An Assisted Living Situation – Elderly Loved Ones’ Safety is Focus

Convincing elderly loved ones to move from the comfort of the home they’ve known for years into an assisted living situation can be one of the toughest hurdles for families to face. The best way is to start the conversation sooner than later, while your loved ones are still in good health. Getting them used to the idea beforehand will make it easier when the time comes. But what if you haven’t discussed it nor made plans for a transition? If it is time for your loved ones to alter their living situation — here are some things you should do.

Think Safety First

Keep in mind that your loved ones ‘safety is the most important thing. If you know that they can not remain in their own home safely, don’t let your emotions override what you know needs to be done. Don’t wait for a broken hip, a car accident, medicine overdose, or a crisis call before you step in. Recognize that when you were a child, your parents would have done everything possible to ensure your safety. Now, as hard as it is, you have to be the “parent”, and make the best decisions for them.Read this an assisted living situation

Consider a Multi-Level Facility A multi-level facility offers additional services, preventing the turmoil of another movie if your loved ones ‘health declines. Many seniors start out with their own private apartment and progress through stages of assisted living and eventually to skilled nursing and dementia care, all within the same facility. They may be able to bathe, dress, and take their own medications now, but it’s a blessing to know that services can be added if needed. And many times the friends they have made along the way progress along with them, providing the comfort of familiar faces.

Get References

The best way to evaluate a facility is to talk with families who have a loved one living there. Stop in on the weekends at peak visiting hours and discreetly inquire about the facilities, operation, sports, cleanliness, food (be sure to eat a meal there yourself), accessibility, staff, etc. If they had it to do again, would they move their loved one there? What do they wish they had known? Often, remind the managers if there are any liens or lawsuits filed, and continue to check their licensing and registration files. Also, check with your local Area Agency on Aging and their long-term care ombudsman’s office. If the facility will not put in writing that there aren’t any legal problems — keep looking!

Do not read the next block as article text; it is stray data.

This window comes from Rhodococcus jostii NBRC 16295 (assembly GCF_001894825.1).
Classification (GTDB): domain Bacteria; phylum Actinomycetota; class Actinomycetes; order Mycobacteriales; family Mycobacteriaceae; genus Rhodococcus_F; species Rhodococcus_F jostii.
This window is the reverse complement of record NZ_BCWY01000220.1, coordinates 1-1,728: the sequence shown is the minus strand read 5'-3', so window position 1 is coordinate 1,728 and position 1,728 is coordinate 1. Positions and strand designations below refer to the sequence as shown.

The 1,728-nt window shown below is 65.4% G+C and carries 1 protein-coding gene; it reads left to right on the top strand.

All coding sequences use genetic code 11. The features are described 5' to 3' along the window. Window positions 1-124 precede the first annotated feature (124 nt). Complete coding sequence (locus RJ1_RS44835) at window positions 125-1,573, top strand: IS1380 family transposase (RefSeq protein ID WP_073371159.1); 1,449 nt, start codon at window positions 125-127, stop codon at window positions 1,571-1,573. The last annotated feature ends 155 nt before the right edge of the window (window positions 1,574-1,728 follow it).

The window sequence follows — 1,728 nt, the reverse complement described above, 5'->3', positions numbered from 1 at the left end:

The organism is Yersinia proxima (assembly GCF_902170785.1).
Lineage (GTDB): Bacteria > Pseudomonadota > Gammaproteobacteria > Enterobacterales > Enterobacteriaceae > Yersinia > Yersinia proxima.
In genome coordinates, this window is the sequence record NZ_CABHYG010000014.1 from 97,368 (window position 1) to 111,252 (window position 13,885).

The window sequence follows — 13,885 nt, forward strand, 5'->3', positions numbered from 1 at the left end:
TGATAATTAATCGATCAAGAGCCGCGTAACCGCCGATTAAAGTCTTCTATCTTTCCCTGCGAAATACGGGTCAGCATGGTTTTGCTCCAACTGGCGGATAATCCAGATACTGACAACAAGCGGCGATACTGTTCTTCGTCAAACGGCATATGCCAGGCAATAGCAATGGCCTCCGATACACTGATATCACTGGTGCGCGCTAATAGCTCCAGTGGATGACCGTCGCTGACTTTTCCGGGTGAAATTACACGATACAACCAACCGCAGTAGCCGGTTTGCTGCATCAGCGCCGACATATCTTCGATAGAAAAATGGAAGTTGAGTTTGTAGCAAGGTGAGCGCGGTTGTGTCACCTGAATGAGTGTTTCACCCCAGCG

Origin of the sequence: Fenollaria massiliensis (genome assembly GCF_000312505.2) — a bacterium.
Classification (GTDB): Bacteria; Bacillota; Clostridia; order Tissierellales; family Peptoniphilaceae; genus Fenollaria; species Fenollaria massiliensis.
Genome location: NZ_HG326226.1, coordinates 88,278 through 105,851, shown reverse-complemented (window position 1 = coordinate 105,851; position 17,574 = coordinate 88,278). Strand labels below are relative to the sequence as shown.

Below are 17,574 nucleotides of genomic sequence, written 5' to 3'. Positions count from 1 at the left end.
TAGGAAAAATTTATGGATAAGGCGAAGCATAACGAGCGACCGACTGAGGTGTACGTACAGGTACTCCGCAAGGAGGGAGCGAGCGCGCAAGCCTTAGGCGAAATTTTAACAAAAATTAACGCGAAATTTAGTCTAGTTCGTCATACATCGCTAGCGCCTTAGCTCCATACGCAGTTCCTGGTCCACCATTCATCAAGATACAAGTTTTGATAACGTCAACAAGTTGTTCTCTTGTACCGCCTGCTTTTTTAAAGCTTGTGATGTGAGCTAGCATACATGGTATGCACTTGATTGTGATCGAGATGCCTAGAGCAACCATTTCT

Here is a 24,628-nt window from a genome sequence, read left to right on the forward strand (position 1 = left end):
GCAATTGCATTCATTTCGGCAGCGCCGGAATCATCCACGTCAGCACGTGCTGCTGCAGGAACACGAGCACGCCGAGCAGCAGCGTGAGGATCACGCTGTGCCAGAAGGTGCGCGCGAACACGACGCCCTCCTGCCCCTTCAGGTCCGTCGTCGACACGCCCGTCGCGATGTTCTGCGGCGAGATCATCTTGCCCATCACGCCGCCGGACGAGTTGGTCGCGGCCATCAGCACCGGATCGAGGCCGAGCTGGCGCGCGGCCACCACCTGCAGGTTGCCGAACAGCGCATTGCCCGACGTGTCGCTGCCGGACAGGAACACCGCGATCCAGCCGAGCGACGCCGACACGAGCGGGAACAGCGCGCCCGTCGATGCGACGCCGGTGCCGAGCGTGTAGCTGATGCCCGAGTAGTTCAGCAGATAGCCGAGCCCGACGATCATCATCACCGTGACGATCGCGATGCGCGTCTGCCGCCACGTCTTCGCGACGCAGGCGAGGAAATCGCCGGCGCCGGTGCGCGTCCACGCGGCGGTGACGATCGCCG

Ask About Activities

Adult children are often filled with guilt for moving their parents, that is, until they see them flourishing in a new environment, making friends, and participating in activities they haven’t enjoyed for years. Ask the activity organizer what / when events are planned, such as: field trips, sports, art, instructional lessons, singing, dancing, gardening, eating, bingo, walking, film, engagement with children and animals, etc? Be sure to monitor the director and the frequency of these activities regularly.

Create a Relationship

Once you’ve selected the right place, ask the administrators to help convince your loved one to move, as they are very familiar with this problem and deal with it daily. Tell if someone can contact your parents over the phone to try to develop a relationship. Maybe he or she will stop by to welcome your parents to a get-together (while you just happen to be here). Casually drive you parents there a couple days later, just to say hello to that guy who was so kind to stop by. It’s always very convenient to see a familiar face. Know, for an adult, any transition can be very scary. Take things easy, reinforce the idea of going slowly, your target is their protection.

Creating a Need

Another idea is to have the administrator ask for “help” with something for your loved one. May they assist with the bingo, eating, or singing lessons, for instance? Maybe they can help the seniors plan lunch there. To reassure your loved ones that they are “important” and to provide them with a “work” will help them feel more comfortable going there. They are going to make friends that can then ease the transition to walk around there. Also, ask your doctors to encourage the move, highlighting security.

Reach for support Realize that everybody who has ever been lucky enough to have their parents reach old age has experienced the pain of watching their once-competent loved ones decline since the beginning of time. We all know this is part of life but there are no terms to brace us for sorrow. Get help from family and friends, join an immediate support group — and don’t even think you can do it alone!